CRoW Act 2000 - what is it?
The Countryside Rights of Way Act 2000 marked the start of Open Access. It allowed huge swathes of previously no-go areas, to become Open Access, meaning that you can walk wherever you want on it. It was unimproved land that was made into Open Access - i.e. land that hadn't been farmed, or improved in any way. On the 1:25000 OS maps, it is shown with a "yellow wash" with a brownish boundary, so it is clear where Open Access is.
However, this doesn't mean you can always get there. One of the good things about showing the Rights of Way on a map is that when there is a solid boundary such as a wall or fence, you can see where you can cross that boundary, because the RoW takes you right up to it. In Open Access, where do you cross a boundary?
It is not acceptable to climb over fences or walls. Farmers have to maintain their own boundaries, and, having been in that situation myself, I know that it is not cheap to replace or rebuild fences and walls. Believe it or not, I have heard people say "well, it's open access I have a right to go here, it's their fault for not putting in a stile". It is those kind of remarks that I dread. It is what gives us, as walkers, a bad name.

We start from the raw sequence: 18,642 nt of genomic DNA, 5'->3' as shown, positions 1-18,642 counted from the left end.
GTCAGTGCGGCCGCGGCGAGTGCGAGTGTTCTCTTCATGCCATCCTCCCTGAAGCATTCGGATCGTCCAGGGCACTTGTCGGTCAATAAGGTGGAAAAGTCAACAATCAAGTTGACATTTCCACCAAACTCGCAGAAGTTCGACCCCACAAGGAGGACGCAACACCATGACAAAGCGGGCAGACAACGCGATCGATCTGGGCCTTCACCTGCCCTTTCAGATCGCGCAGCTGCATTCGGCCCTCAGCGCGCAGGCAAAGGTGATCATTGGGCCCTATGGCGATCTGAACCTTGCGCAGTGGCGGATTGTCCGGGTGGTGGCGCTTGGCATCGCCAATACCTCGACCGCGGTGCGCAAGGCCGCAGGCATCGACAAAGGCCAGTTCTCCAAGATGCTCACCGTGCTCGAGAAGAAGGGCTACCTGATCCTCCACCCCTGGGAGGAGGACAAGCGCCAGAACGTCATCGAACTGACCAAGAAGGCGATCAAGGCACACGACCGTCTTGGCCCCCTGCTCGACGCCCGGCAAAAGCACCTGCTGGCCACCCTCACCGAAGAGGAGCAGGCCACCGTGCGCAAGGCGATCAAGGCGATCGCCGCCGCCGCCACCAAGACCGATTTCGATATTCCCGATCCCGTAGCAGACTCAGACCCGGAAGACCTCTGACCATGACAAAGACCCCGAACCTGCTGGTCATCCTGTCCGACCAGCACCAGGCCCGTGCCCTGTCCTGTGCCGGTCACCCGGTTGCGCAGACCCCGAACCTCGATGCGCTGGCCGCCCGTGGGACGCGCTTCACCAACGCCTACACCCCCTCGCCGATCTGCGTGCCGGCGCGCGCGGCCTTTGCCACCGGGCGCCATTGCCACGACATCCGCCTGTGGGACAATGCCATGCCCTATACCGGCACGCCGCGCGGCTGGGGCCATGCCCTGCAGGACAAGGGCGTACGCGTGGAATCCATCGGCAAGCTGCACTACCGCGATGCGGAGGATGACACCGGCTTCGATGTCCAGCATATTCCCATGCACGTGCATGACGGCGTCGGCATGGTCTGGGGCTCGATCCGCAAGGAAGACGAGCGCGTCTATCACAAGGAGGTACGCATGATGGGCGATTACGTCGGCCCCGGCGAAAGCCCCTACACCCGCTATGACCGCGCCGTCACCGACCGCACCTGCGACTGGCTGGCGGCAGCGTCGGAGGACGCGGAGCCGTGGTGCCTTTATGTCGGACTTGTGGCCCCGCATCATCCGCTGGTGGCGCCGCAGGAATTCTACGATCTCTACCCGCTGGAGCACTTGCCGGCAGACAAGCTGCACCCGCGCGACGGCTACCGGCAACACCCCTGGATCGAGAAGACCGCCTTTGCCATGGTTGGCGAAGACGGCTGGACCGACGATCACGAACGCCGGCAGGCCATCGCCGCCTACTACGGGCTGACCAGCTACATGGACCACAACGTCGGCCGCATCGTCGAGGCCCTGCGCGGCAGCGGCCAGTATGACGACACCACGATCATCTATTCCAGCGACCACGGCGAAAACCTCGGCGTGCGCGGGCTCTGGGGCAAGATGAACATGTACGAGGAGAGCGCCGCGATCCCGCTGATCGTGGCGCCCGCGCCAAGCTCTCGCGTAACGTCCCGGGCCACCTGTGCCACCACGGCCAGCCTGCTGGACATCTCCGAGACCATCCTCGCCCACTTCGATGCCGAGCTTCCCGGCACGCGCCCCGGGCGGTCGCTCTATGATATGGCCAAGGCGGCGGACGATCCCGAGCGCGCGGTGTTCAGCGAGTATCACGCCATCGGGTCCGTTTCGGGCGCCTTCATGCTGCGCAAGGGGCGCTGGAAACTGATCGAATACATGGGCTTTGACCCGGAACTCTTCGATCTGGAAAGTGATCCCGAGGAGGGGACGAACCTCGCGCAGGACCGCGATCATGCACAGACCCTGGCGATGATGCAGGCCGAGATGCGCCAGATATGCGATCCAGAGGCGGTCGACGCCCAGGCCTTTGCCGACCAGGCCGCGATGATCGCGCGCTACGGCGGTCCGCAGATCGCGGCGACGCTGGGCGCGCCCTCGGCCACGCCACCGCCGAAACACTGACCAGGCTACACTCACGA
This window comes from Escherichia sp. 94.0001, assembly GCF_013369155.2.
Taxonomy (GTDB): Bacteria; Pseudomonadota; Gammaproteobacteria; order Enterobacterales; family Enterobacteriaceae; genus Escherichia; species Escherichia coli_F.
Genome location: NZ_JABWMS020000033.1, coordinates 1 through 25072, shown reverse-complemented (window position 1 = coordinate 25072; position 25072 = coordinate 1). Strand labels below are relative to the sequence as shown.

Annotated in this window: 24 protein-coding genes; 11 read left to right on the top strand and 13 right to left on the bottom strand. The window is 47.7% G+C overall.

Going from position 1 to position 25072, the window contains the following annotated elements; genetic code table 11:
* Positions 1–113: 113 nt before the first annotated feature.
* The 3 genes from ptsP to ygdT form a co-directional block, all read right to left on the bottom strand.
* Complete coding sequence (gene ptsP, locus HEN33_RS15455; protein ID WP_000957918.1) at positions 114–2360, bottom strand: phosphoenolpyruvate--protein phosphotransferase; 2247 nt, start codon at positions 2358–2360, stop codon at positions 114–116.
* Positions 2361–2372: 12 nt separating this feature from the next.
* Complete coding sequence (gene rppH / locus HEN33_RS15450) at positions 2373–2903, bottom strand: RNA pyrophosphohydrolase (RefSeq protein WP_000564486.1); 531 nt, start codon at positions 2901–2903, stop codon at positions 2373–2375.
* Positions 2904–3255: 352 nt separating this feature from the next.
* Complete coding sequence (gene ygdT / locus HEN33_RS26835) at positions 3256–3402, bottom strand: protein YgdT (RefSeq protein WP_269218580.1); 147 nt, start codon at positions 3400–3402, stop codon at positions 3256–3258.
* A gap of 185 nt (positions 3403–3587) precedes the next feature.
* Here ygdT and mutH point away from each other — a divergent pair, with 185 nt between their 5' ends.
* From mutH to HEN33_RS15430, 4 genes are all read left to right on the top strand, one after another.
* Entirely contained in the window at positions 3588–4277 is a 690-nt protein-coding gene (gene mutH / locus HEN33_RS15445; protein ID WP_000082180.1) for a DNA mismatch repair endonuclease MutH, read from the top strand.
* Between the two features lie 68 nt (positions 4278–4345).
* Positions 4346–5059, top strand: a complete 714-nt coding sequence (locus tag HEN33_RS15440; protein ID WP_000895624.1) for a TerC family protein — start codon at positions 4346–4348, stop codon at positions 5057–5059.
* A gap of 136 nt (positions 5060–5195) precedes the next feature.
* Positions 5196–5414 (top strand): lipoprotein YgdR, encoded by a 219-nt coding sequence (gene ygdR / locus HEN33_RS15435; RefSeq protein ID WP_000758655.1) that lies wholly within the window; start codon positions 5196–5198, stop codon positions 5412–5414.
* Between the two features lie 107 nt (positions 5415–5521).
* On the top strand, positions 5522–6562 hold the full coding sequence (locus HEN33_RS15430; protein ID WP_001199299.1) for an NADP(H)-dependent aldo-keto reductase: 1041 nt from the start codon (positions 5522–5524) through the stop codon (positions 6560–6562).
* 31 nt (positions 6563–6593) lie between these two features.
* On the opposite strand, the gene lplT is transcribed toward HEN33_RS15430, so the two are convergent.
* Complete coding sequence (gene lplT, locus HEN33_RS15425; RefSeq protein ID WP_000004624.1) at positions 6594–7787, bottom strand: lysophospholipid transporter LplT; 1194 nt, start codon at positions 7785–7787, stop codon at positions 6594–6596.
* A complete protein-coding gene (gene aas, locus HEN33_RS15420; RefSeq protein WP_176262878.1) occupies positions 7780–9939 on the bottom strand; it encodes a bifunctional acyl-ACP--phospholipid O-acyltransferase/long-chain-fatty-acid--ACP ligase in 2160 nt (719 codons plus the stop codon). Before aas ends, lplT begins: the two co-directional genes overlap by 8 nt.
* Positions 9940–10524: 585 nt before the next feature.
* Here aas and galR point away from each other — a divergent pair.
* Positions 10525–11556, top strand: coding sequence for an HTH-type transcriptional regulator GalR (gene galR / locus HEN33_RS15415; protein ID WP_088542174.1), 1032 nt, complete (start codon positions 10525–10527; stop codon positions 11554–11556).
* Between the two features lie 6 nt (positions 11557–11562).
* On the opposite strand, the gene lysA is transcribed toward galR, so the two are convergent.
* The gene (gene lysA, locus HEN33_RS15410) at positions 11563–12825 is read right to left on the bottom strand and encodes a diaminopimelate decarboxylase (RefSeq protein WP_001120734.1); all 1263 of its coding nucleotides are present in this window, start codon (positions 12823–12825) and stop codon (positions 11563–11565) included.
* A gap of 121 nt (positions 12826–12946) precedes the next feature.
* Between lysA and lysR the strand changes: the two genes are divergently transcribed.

Thankfully, most walkers are very considerate people. But, as in all walks of life (excuse the pun), there will always be people who let you down. The number of times I see burnt out disposable barbeques, empty beer bottles, MacDonalds wrappers, Costa Coffee cups - all thrown out into the countryside, is nobody's business. Who does this? Why? I take it they have all come out to enjoy the outdoors, the peace, the tranquility, getting away from the trappings of life. So why do they think it is ok to leave their rubbish behind? And don't even get me started on dog poo bags thrown in a tree or hung on a gate.......
The CRoW Act 2000 should be read in conjunction with The Countryside Code - or Codes. There is more than one code as separate codes have been written for: